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Curiosity Rover Helps Scientists Plan for Human Missions to Mars

  • Suzanne Presto

Marks on Mars where Curiosity rover scooped dirt for analysis (NASA photo)

Marks on Mars where Curiosity rover scooped dirt for analysis (NASA photo)

NASA's Curiosity rover is three months into its two-year mission on Mars as it investigates whether conditions there ever could have supported microbial life. Researchers are interested not only in ancient Mars but present-day Mars so they can plan future travel to the Red Planet.

In the past 12 weeks, the Curiosity rover has scooped up Martian soil, sampled the atmosphere, mapped wind and radiation patterns, and monitored changes in air pressure on Mars.

The car-sized rover is exploring near the foot of a peak called Mount Sharp within a deep, 150-kilometer-wide depression called Gale Crater. The overall goal of NASA's $2.5 billion Mars Science Laboratory mission is to use Curiosity's 10 scientific instruments to learn if Mars ever offered a habitable environment for micro-organisms.

NASA's Ashwin Vasavada, the deputy project scientist, told reporters that the mission is mostly focused on the habitability of ancient Mars. But, he says, researchers also want to learn about the modern day environment there.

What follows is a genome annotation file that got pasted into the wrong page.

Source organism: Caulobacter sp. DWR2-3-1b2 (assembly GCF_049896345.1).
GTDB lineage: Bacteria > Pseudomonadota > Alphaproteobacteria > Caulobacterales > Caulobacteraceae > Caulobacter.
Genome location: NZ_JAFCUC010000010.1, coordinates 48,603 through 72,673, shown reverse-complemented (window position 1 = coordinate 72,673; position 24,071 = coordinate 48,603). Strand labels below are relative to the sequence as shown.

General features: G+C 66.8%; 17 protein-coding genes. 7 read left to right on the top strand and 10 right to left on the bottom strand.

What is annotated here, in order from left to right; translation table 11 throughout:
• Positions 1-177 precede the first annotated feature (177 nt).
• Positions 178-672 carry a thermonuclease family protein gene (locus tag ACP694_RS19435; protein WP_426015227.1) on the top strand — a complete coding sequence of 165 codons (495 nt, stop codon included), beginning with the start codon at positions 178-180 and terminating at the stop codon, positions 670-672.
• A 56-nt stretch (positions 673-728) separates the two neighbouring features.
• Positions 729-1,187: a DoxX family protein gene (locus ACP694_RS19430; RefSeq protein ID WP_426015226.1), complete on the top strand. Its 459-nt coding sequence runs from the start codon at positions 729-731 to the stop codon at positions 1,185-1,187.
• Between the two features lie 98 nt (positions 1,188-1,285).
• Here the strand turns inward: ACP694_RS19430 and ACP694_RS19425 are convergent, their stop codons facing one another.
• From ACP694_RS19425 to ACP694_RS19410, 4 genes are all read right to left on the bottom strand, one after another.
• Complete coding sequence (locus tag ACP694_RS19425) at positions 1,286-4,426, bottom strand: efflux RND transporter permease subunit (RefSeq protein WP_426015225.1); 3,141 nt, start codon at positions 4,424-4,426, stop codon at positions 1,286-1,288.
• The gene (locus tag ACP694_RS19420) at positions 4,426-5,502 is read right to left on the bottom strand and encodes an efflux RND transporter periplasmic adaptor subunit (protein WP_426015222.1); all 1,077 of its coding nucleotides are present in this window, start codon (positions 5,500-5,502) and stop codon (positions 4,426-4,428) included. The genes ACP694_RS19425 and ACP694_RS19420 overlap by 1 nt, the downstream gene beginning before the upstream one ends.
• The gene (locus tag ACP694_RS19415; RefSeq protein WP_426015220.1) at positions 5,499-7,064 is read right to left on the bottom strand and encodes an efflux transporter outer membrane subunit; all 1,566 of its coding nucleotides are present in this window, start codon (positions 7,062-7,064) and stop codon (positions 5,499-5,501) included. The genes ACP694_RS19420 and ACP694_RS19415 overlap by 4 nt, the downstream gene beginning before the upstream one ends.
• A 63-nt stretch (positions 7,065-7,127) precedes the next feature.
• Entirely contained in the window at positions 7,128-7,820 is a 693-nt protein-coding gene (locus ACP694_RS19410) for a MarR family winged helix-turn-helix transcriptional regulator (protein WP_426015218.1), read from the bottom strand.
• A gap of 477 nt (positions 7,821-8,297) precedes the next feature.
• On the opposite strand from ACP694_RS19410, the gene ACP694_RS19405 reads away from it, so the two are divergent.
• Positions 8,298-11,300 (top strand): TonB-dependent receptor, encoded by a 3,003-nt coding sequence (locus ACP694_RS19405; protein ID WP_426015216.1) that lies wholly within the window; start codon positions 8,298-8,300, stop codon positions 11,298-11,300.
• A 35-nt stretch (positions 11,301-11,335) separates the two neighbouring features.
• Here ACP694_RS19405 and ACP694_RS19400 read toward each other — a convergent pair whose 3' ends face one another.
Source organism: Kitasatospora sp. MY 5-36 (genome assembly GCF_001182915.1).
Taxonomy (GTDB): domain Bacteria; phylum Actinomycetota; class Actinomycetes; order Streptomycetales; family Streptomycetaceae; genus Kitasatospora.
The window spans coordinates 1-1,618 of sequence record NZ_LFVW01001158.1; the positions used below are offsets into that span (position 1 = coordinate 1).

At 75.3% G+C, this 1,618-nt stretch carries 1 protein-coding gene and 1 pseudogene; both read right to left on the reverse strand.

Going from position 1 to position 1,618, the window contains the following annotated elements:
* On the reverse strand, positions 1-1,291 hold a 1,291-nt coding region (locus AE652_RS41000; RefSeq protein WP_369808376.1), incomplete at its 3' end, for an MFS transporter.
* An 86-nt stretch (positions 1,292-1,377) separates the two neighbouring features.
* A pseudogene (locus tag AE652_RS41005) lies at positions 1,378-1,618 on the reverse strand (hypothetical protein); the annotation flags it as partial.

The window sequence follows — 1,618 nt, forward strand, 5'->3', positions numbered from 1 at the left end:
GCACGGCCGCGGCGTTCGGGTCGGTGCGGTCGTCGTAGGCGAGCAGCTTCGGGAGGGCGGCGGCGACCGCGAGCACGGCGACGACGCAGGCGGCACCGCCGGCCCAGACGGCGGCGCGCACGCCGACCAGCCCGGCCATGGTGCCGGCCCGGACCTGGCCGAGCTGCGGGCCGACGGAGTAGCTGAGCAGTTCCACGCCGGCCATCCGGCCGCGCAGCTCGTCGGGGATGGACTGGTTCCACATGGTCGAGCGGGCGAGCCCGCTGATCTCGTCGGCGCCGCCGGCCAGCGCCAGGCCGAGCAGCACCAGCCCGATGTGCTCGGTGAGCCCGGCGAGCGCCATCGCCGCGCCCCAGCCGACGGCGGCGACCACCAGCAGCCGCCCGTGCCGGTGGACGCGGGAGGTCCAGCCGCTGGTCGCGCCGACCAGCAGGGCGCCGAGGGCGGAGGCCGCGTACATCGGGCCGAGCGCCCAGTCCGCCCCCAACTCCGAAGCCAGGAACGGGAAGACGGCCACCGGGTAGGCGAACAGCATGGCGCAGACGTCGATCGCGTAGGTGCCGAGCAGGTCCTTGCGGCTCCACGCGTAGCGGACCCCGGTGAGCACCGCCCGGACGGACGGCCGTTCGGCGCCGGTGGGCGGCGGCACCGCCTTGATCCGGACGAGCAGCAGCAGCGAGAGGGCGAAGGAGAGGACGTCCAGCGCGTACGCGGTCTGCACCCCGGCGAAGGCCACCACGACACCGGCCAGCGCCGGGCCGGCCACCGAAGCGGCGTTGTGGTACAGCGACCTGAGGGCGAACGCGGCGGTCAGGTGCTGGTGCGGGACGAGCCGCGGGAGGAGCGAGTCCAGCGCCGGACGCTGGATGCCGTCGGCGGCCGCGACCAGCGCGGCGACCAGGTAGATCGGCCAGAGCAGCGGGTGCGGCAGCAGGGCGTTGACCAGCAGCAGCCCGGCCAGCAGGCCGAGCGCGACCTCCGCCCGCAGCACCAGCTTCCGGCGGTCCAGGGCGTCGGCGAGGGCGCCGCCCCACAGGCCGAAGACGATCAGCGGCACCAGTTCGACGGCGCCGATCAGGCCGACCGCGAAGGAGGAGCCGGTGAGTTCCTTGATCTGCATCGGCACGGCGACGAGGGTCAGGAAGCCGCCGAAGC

"It's a pretty dynamic environment. If you were standing next to Curiosity, you'd realize you're on a planet with an atmosphere -- an atmosphere that is thick enough that when the sun heats the ground every day, gusty winds rush up and down the slopes of Gale Crater and Mount Sharp and spawn whirlwinds that sweep across the landscape. But the atmosphere isn't thick enough to shield you from the harsh ultraviolet light and the natural high-energy radiation coming in from space," Vasavada said.

Understanding the radiation is critical. Curiosity is equipped with a Radiation Assessment Detector, known as RAD. Don Hassler is the radiation detector's principal investigator.

"The radiation is a life-limiting factor to habitability, so we need to understand what the radiation is doing if we want to understand the prospects for both current and past habitability, but we also need to understand the radiation environment. When we send astronauts to Mars in the future, we need to be able to fully understand what the radiation is doing so that we can help plan a safe mission for those astronauts," Hassler said.

President Barack Obama has challenged the U.S. space agency to send humans to Mars in the 2030s.

Hassler notes that NASA has established a career radiation-dose limit for astronauts.

"I think it's never really been a question of if we can go to Mars. It's a matter of when we go, how do we best protect our astronauts, so characterizing the radiation environment in terms of the types of radiation that we observe and when it's the worst and when we'd need to take precautionary measures, I think, is one of the things that we're learning from RAD," Hassler said.

Researchers say Curiosity is providing measurements that will help scientists design a human mission to the Red Planet.
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